He is best known now for Vanity Fair, with its deft skewerings of human foibles and its roguishly attractive heroine. His large novels from the period after Vanity Fair, once described unflatteringly by Henry James as examples of "loose baggy monsters," have faded from view, perhaps because they reflect a mellowing in the author, who became so successful with his satires on society that he seemed to lose his zest for attacking it. Title-page to Vanity Fair, drawn by Thackeray, who furnished the illustrations for many of his earlier editions Vanity Fair: A Novel without a Hero is a novel by William Makepeace Thackeray that satirizes society in early 19th-century England. ... Title-page to Vanity Fair, drawn by Thackeray, who furnished the illustrations for many of his earlier editions Vanity Fair: A Novel without a Hero is a novel by William Makepeace Thackeray that satirizes society in early 19th-century England. ... For other uses of this name, see Henry James (disambiguation). ...


The later works include Pendennis, a sort of bildungsroman depicting the coming of age of Arthur Pendennis, a sort of alter ego of Thackeray's who also features as the narrator of two later novels: The Newcomes and The Adventures of Philip. The Newcomes is noteworthy for its critical portrayal of the "marriage market," while Philip is noteworthy for its semi-autobiographical look back at Thackeray's early life, in which the author partially regains some of his early satirical zest. Pendennis (1848–1850) is a novel by the English author William Makepeace Thackeray. ... A bildungsroman (IPA: /, German: novel of education or novel of formation) is a novel which traces the spiritual, moral, psychological, or social development and growth of the main character from (usually) childhood to maturity. ... The Newcomes is a novel by William Makepeace Thackeray, first published in 1855. ... The Newcomes is a novel by William Makepeace Thackeray, first published in 1855. ...


Also notable among the later novels is The History of Henry Esmond, in which Thackeray attempted to write a novel in the style of the eighteenth century. In fact, the eighteenth century held a great appeal for Thackeray. Besides Esmond, Barry Lyndon and Catherine are set then, as is the sequel to Esmond, The Virginians, which takes place in America and includes George Washington as a character who nearly kills one of the protagonists in a duel. The History of Henry Esmond is a historical novel by William M. Thackeray that was published in 1852. ...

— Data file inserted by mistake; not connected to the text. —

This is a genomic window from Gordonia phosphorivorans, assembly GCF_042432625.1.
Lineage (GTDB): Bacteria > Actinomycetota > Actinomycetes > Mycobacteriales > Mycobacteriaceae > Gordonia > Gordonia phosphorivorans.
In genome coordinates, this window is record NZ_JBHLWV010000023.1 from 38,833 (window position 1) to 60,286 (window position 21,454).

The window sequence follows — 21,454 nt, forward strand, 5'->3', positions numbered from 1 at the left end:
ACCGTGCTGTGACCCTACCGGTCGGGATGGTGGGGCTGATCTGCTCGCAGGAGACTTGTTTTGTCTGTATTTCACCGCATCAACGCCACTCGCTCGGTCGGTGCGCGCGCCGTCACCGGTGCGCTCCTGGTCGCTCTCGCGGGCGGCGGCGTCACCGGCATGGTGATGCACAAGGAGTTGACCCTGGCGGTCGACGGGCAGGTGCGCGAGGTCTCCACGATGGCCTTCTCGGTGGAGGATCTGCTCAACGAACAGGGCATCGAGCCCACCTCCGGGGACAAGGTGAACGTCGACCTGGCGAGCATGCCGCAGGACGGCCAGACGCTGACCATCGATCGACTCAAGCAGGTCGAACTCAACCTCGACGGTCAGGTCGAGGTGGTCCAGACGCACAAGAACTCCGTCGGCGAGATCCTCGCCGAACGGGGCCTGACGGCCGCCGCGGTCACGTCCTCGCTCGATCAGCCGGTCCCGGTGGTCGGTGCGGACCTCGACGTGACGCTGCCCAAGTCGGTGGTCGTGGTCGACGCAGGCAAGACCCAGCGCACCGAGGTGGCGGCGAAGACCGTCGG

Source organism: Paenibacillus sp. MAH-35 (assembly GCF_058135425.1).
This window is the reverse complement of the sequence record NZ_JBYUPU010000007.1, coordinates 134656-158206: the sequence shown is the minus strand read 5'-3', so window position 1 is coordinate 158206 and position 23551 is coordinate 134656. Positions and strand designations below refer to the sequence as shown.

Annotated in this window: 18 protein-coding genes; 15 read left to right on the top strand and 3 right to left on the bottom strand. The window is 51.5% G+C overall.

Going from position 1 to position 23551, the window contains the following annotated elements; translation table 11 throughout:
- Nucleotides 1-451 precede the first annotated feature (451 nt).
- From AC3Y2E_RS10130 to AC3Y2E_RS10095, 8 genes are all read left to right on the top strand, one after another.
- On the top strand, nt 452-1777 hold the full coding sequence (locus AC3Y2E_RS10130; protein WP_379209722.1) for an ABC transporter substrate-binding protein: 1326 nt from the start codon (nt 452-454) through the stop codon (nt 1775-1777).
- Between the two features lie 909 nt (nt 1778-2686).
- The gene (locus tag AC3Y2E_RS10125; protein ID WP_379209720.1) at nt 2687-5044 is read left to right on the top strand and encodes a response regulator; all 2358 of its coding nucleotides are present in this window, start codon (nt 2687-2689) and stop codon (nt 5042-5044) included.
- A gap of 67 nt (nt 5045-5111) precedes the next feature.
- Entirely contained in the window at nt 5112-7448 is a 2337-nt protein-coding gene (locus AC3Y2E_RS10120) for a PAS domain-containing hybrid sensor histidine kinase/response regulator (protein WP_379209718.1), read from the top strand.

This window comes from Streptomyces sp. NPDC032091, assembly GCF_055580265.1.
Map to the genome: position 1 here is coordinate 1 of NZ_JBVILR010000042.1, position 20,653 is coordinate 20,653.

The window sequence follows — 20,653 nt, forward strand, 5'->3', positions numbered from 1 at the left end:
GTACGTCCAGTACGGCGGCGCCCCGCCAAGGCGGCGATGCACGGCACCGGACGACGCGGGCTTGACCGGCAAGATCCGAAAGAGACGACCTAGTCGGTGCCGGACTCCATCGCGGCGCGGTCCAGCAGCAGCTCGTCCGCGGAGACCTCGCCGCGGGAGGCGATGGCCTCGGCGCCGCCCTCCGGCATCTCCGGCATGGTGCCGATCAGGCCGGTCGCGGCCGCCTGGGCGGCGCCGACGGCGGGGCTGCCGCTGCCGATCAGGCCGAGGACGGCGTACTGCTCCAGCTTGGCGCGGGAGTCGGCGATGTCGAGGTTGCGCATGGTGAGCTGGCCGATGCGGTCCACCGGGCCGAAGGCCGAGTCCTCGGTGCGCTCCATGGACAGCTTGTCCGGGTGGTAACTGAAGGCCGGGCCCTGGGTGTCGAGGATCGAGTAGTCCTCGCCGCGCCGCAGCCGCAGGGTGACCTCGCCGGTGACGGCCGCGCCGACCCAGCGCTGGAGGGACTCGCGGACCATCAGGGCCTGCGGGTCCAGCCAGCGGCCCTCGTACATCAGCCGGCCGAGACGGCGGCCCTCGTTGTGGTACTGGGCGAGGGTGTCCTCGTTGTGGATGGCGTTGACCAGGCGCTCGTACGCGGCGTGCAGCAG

Reputation

Thackeray is most often compared to one other great novelist of Victorian literature, Charles Dickens. During the Victorian era, he was ranked second only to Dickens, but he is now much less read and is known almost exclusively as the author of Vanity Fair. In that novel he was able to satirize whole swaths of humanity while retaining a light touch. It also features his most memorable character, the engagingly roguish Becky Sharp. As a result, unlike Thackeray's other novels, it remains popular with the general reading public, is a standard fixture in university courses, and has been repeatedly adapted for movies and television. Charles Dickens is still one of the best known English writers of any era. ... Dickens redirects here. ... Title-page to Vanity Fair, drawn by Thackeray, who furnished the illustrations for many of his earlier editions Vanity Fair: A Novel without a Hero is a novel by William Makepeace Thackeray that satirizes society in early 19th-century England. ... Becky Sharp is the main character in the novel Vanity Fair by William Makepeace Thackeray, first published in 1847. ...


In Thackeray's own day, some commentators, such as Anthony Trollope ranked his History of Henry Esmond as his greatest work, perhaps because it expressed Victorian values of duty and earnestness, as did some of his other later novels. It is perhaps for this reason that they have not survived as well as Vanity Fair, which satirizes those values. Anthony Trollope (April 24, 1815 – December 6, 1882) became one of the most successful, prolific and respected English novelists of the Victorian era. ... The History of Henry Esmond is a historical novel by William M. Thackeray that was published in 1852. ... Title-page to Vanity Fair, drawn by Thackeray, who furnished the illustrations for many of his earlier editions Vanity Fair: A Novel without a Hero is a novel by William Makepeace Thackeray that satirizes society in early 19th-century England. ...